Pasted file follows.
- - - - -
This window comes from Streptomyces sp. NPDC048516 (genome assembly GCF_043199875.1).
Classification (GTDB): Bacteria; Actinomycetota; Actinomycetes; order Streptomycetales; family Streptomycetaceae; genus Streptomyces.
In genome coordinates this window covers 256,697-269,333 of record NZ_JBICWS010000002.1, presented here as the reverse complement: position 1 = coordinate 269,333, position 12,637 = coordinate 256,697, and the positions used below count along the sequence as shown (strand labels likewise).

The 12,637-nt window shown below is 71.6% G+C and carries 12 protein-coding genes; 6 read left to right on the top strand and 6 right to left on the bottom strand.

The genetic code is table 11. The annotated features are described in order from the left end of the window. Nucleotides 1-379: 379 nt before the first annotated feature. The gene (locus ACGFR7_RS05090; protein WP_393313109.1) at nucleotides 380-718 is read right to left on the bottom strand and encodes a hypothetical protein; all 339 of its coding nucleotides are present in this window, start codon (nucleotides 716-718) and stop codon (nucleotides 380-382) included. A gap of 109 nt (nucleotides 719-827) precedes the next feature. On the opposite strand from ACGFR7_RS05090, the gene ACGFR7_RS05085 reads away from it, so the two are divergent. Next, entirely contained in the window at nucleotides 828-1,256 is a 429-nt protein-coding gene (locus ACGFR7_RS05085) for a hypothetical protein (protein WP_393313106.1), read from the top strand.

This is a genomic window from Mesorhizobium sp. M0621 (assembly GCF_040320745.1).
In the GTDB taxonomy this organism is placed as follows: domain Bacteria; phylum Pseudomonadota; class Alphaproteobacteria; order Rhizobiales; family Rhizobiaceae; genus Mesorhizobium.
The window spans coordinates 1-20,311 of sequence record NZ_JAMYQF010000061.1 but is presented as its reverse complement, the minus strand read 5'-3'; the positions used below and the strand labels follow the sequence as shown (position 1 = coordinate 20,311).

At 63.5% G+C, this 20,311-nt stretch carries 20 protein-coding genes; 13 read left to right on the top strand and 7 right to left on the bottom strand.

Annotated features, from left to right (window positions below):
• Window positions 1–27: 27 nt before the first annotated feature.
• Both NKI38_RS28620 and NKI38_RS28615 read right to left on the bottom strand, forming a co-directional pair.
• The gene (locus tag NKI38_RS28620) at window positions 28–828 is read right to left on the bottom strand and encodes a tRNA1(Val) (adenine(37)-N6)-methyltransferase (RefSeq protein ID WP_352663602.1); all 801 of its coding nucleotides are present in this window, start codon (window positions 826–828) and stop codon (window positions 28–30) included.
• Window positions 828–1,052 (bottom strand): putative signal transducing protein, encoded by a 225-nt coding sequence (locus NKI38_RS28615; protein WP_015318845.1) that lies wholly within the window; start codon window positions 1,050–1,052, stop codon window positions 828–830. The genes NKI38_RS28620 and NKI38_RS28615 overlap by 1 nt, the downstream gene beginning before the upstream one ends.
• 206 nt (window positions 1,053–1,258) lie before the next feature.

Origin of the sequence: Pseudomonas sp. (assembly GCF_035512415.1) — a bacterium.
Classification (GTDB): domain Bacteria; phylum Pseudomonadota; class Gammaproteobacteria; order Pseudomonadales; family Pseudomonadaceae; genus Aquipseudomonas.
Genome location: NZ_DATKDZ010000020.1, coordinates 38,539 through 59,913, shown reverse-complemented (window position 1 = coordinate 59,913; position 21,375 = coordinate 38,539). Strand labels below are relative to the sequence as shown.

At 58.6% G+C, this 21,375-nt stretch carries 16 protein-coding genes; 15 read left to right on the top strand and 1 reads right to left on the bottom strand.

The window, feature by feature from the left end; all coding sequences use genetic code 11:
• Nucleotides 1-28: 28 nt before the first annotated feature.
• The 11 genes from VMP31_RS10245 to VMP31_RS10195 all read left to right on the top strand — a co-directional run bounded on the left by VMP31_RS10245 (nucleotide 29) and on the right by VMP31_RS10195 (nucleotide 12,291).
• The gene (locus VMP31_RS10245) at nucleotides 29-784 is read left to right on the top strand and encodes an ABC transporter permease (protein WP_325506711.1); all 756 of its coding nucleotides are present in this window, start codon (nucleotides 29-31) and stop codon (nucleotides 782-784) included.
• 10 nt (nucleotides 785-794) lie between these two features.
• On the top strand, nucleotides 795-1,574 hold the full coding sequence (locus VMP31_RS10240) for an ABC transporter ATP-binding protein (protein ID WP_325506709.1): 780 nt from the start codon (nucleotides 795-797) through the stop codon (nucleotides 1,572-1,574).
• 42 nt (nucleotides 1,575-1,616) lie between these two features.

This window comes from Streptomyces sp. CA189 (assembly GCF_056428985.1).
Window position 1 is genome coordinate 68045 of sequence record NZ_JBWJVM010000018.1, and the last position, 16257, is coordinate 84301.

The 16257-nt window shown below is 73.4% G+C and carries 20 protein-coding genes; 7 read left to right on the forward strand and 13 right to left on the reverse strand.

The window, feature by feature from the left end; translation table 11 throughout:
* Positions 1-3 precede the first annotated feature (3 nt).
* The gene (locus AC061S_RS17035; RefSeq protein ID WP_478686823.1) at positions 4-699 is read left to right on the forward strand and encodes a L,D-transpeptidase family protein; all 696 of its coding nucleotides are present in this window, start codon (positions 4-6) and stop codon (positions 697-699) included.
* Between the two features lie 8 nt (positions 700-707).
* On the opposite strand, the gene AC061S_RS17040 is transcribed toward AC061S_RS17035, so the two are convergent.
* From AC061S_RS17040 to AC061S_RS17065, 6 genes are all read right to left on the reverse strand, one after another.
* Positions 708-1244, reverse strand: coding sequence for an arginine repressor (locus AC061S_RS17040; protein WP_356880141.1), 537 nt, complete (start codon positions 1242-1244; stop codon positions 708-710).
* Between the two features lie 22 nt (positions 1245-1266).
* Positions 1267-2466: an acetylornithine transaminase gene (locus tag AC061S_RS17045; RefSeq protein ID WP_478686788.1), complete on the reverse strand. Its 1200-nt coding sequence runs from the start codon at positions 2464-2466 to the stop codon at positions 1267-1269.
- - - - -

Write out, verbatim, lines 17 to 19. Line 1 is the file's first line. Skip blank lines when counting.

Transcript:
Classification (GTDB): domain Bacteria; phylum Pseudomonadota; class Gammaproteobacteria; order Pseudomonadales; family Pseudomonadaceae; genus Aquipseudomonas.
Genome location: NZ_DATKDZ010000020.1, coordinates 38,539 through 59,913, shown reverse-complemented (window position 1 = coordinate 59,913; position 21,375 = coordinate 38,539). Strand labels below are relative to the sequence as shown.

At 58.6% G+C, this 21,375-nt stretch carries 16 protein-coding genes; 15 read left to right on the top strand and 1 reads right to left on the bottom strand.